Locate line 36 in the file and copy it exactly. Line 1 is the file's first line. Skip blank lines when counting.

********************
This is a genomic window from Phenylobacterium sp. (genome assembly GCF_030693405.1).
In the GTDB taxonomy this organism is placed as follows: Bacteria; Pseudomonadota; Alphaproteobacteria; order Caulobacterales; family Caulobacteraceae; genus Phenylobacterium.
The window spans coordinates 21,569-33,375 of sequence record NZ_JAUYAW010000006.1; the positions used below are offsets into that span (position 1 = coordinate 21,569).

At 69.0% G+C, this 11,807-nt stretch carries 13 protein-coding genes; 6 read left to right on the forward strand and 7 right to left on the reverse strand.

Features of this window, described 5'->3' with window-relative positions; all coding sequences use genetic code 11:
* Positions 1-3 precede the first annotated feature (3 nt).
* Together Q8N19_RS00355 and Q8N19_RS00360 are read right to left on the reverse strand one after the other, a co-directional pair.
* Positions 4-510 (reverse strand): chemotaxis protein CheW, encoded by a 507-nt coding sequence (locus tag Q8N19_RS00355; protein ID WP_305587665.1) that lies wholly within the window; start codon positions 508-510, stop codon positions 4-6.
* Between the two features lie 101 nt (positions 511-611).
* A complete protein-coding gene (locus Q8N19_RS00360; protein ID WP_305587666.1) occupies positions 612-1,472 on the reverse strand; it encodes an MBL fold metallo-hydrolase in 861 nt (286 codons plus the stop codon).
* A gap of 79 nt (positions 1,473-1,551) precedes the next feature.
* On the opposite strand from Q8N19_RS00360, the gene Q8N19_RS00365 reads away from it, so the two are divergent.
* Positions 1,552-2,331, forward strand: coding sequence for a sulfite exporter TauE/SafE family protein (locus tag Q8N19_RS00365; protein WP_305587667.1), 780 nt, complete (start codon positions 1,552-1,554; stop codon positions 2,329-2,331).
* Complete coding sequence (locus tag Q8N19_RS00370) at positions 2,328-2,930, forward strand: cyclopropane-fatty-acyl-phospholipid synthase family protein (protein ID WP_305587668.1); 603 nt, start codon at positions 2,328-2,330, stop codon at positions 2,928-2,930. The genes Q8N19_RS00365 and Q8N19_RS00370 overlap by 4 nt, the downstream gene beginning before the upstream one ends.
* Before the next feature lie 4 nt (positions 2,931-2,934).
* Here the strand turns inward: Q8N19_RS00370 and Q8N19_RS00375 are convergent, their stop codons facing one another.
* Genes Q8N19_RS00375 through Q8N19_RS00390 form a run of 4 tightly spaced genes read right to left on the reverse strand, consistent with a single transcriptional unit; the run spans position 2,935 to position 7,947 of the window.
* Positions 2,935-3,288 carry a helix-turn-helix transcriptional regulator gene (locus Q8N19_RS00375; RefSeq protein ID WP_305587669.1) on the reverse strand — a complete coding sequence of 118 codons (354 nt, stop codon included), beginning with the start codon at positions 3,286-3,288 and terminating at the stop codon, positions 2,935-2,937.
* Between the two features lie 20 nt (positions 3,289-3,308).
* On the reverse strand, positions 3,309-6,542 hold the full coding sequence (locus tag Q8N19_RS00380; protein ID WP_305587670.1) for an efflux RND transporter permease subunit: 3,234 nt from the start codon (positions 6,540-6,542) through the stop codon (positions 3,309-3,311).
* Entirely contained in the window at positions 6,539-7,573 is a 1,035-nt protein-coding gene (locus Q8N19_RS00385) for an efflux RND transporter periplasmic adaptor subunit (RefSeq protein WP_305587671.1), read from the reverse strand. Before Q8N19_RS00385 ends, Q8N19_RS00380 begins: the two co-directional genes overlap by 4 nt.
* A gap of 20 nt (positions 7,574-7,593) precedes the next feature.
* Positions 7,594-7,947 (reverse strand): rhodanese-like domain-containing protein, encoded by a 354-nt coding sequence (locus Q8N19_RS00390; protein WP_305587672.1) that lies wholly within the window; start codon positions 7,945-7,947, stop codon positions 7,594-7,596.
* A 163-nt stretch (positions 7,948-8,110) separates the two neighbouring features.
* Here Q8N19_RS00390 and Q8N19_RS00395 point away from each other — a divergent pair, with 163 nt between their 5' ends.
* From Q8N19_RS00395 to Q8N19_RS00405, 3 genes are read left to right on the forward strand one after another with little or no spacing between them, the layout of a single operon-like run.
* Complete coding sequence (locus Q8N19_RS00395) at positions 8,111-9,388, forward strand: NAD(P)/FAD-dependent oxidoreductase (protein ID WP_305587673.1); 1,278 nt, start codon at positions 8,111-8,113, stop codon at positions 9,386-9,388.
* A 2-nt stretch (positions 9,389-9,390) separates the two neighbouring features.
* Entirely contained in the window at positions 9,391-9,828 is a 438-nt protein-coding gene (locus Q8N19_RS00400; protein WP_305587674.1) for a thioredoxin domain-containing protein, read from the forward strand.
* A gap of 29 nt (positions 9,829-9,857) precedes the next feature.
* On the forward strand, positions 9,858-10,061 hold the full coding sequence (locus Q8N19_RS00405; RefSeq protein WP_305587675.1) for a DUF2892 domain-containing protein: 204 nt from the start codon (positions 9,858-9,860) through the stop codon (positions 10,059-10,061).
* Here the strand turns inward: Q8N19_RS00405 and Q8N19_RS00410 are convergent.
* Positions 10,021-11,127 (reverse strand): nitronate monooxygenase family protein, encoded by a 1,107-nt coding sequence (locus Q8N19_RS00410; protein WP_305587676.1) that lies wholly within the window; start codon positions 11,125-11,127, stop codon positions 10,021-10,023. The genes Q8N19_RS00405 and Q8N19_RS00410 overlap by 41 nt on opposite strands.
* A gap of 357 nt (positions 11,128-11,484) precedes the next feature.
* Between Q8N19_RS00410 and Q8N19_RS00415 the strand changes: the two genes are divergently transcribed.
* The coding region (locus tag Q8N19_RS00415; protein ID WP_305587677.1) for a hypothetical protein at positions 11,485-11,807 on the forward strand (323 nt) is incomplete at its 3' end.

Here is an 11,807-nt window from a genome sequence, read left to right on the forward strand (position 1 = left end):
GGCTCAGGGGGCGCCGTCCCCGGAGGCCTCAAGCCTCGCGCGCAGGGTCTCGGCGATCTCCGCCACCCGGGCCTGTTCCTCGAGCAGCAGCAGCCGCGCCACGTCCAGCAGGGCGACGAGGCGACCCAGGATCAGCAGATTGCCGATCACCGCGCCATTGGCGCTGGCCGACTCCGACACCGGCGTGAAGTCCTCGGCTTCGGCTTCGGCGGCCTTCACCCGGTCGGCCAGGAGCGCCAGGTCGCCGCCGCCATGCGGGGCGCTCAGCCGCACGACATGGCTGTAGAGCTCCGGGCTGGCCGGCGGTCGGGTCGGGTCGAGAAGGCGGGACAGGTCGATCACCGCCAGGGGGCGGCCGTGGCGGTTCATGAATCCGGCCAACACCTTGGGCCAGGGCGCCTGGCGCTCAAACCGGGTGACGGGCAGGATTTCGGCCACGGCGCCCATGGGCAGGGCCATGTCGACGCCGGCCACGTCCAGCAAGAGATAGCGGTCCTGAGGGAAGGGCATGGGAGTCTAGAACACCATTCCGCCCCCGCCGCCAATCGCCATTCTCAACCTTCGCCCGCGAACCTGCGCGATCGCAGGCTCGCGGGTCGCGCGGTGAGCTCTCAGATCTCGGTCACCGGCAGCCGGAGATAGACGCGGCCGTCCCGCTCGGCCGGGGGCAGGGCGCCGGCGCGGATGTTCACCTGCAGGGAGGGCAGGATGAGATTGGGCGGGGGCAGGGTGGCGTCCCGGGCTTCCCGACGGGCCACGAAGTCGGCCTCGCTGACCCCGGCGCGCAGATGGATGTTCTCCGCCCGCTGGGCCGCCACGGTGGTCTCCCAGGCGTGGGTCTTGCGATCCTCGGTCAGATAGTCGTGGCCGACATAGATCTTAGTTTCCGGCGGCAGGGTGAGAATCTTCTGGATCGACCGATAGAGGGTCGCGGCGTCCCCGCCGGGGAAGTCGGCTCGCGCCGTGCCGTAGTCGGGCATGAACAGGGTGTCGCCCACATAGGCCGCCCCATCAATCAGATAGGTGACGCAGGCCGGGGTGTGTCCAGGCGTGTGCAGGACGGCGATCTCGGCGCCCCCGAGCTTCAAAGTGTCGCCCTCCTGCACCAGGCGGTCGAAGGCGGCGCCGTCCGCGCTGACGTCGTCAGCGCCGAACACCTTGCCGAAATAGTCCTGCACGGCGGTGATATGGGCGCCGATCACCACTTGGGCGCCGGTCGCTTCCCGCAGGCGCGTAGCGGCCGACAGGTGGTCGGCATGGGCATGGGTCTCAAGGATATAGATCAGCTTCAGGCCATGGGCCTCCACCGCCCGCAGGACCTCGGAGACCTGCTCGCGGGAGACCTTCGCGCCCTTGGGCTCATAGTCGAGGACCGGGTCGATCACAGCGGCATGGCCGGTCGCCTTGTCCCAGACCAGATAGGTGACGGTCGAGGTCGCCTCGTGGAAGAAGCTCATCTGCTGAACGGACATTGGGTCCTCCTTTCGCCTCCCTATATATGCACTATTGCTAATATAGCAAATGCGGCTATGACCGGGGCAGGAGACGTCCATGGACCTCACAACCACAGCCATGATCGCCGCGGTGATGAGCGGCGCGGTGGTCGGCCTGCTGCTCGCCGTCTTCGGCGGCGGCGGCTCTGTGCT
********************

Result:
* The coding region (locus tag Q8N19_RS00415; protein ID WP_305587677.1) for a hypothetical protein at positions 11,485-11,807 on the forward strand (323 nt) is incomplete at its 3' end.